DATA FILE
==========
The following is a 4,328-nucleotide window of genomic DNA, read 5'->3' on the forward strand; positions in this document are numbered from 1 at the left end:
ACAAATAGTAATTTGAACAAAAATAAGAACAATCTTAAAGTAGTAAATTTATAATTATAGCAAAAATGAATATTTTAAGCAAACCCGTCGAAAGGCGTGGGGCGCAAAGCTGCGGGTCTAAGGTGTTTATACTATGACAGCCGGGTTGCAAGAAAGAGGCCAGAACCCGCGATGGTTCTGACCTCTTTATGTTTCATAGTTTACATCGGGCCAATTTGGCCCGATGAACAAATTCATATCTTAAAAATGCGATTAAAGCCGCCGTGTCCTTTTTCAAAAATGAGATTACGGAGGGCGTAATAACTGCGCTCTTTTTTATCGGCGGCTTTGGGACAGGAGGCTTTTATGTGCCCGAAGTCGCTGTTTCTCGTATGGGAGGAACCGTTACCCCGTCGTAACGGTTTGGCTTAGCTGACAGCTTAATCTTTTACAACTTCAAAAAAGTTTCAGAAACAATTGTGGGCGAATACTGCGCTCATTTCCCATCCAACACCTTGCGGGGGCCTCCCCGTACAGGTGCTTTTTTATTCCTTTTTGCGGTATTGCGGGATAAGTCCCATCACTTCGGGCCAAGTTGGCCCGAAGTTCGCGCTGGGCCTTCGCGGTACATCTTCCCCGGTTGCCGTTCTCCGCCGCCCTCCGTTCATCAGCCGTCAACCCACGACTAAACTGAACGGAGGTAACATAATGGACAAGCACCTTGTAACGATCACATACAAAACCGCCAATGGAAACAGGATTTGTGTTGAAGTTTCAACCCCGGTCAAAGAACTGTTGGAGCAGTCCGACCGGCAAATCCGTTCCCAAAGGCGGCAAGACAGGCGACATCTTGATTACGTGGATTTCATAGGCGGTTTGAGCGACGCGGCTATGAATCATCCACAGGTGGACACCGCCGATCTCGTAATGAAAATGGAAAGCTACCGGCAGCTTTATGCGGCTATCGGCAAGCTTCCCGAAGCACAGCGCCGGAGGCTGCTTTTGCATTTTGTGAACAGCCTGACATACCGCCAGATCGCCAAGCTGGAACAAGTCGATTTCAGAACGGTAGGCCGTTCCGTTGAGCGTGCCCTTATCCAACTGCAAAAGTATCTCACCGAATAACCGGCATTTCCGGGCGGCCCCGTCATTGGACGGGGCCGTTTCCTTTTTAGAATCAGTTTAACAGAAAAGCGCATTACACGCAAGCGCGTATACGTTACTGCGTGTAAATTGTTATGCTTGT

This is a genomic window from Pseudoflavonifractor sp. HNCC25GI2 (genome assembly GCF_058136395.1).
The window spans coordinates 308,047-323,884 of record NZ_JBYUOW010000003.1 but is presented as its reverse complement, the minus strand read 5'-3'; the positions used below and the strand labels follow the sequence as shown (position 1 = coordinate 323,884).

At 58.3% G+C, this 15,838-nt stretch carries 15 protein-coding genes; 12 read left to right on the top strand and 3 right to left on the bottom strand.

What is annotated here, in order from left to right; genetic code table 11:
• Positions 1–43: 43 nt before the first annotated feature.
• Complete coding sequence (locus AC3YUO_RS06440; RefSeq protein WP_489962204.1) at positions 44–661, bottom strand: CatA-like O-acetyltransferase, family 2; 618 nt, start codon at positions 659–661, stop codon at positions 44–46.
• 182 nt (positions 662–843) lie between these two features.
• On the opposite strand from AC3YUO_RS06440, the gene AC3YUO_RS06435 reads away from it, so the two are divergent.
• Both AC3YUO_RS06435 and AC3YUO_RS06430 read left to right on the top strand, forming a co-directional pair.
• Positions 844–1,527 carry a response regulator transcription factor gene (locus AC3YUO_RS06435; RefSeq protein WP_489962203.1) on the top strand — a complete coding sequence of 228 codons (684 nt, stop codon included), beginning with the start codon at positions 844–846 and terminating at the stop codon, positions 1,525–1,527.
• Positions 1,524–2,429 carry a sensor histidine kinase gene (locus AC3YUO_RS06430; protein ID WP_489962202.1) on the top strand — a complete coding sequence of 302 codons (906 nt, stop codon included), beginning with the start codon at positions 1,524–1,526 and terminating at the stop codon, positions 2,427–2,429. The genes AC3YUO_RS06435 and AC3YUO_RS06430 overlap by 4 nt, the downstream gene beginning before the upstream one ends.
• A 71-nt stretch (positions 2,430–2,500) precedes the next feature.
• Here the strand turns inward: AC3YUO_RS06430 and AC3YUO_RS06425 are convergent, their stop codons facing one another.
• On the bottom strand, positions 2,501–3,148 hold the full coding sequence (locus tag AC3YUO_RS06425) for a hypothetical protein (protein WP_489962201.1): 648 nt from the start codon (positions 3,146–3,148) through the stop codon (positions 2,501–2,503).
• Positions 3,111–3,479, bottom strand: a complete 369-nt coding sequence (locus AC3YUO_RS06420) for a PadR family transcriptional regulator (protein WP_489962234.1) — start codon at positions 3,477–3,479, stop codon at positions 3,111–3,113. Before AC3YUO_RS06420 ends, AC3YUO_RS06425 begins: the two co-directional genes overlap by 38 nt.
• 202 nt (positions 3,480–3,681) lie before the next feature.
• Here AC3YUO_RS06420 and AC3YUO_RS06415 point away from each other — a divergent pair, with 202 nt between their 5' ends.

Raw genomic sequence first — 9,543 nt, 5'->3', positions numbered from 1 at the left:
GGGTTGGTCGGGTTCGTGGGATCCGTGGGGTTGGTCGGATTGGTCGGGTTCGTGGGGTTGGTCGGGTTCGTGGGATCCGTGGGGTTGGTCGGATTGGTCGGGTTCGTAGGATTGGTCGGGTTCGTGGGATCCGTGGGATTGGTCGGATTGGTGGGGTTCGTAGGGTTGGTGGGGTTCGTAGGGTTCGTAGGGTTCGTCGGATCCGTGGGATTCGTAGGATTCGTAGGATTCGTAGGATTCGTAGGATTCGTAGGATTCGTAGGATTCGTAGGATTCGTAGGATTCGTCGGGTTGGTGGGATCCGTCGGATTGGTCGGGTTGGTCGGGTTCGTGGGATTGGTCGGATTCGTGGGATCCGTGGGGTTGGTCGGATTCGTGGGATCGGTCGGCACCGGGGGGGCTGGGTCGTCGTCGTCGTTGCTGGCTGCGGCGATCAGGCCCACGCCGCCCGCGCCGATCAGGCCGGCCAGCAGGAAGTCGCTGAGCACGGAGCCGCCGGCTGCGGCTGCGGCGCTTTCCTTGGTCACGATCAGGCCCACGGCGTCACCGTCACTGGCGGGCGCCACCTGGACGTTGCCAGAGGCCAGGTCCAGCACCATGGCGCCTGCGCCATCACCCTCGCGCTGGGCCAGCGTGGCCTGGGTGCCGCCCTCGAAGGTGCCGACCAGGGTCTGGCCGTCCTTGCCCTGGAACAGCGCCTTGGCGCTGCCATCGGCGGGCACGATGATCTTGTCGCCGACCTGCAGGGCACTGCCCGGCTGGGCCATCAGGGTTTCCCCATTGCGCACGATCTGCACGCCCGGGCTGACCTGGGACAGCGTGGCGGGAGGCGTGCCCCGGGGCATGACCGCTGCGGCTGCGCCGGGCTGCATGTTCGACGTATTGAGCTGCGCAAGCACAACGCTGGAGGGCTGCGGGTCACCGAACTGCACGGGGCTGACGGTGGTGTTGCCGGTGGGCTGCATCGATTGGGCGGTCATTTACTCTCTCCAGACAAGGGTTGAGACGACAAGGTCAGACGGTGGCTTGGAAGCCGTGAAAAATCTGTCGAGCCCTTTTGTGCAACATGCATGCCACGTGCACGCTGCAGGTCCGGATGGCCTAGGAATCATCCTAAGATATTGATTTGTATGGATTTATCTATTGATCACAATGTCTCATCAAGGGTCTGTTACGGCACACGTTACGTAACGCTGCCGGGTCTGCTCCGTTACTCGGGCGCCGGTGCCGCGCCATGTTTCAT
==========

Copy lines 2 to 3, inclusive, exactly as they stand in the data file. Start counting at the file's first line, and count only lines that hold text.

ACAAATAGTAATTTGAACAAAAATAAGAACAATCTTAAAGTAGTAAATTTATAATTATAGCAAAAATGAATATTTTAAGCAAACCCGTCGAAAGGCGTGGGGCGCAAAGCTGCGGGTCTAAGGTGTTTATACTATGACAGCCGGGTTGCAAGAAAGAGGCCAGAACCCGCGATGGTTCTGACCTCTTTATGTTTCATAGTTTACATCGGGCCAATTTGGCCCGATGAACAAATTCATATCTTAAAAATGCGATTAAAGCCGCCGTGTCCTTTTTCAAAAATGAGATTACGGAGGGCGTAATAACTGCGCTCTTTTTTATCGGCGGCTTTGGGACAGGAGGCTTTTATGTGCCCGAAGTCGCTGTTTCTCGTATGGGAGGAACCGTTACCCCGTCGTAACGGTTTGGCTTAGCTGACAGCTTAATCTTTTACAACTTCAAAAAAGTTTCAGAAACAATTGTGGGCGAATACTGCGCTCATTTCCCATCCAACACCTTGCGGGGGCCTCCCCGTACAGGTGCTTTTTTATTCCTTTTTGCGGTATTGCGGGATAAGTCCCATCACTTCGGGCCAAGTTGGCCCGAAGTTCGCGCTGGGCCTTCGCGGTACATCTTCCCCGGTTGCCGTTCTCCGCCGCCCTCCGTTCATCAGCCGTCAACCCACGACTAAACTGAACGGAGGTAACATAATGGACAAGCACCTTGTAACGATCACATACAAAACCGCCAATGGAAACAGGATTTGTGTTGAAGTTTCAACCCCGGTCAAAGAACTGTTGGAGCAGTCCGACCGGCAAATCCGTTCCCAAAGGCGGCAAGACAGGCGACATCTTGATTACGTGGATTTCATAGGCGGTTTGAGCGACGCGGCTATGAATCATCCACAGGTGGACACCGCCGATCTCGTAATGAAAATGGAAAGCTACCGGCAGCTTTATGCGGCTATCGGCAAGCTTCCCGAAGCACAGCGCCGGAGGCTGCTTTTGCATTTTGTGAACAGCCTGACATACCGCCAGATCGCCAAGCTGGAACAAGTCGATTTCAGAACGGTAGGCCGTTCCGTTGAGCGTGCCCTTATCCAACTGCAAAAGTATCTCACCGAATAACCGGCATTTCCGGGCGGCCCCGTCATTGGACGGGGCCGTTTCCTTTTTAGAATCAGTTTAACAGAAAAGCGCATTACACGCAAGCGCGTATACGTTACTGCGTGTAAATTGTTATGCTTGT

This is a genomic window from Pseudoflavonifractor sp. HNCC25GI2 (genome assembly GCF_058136395.1).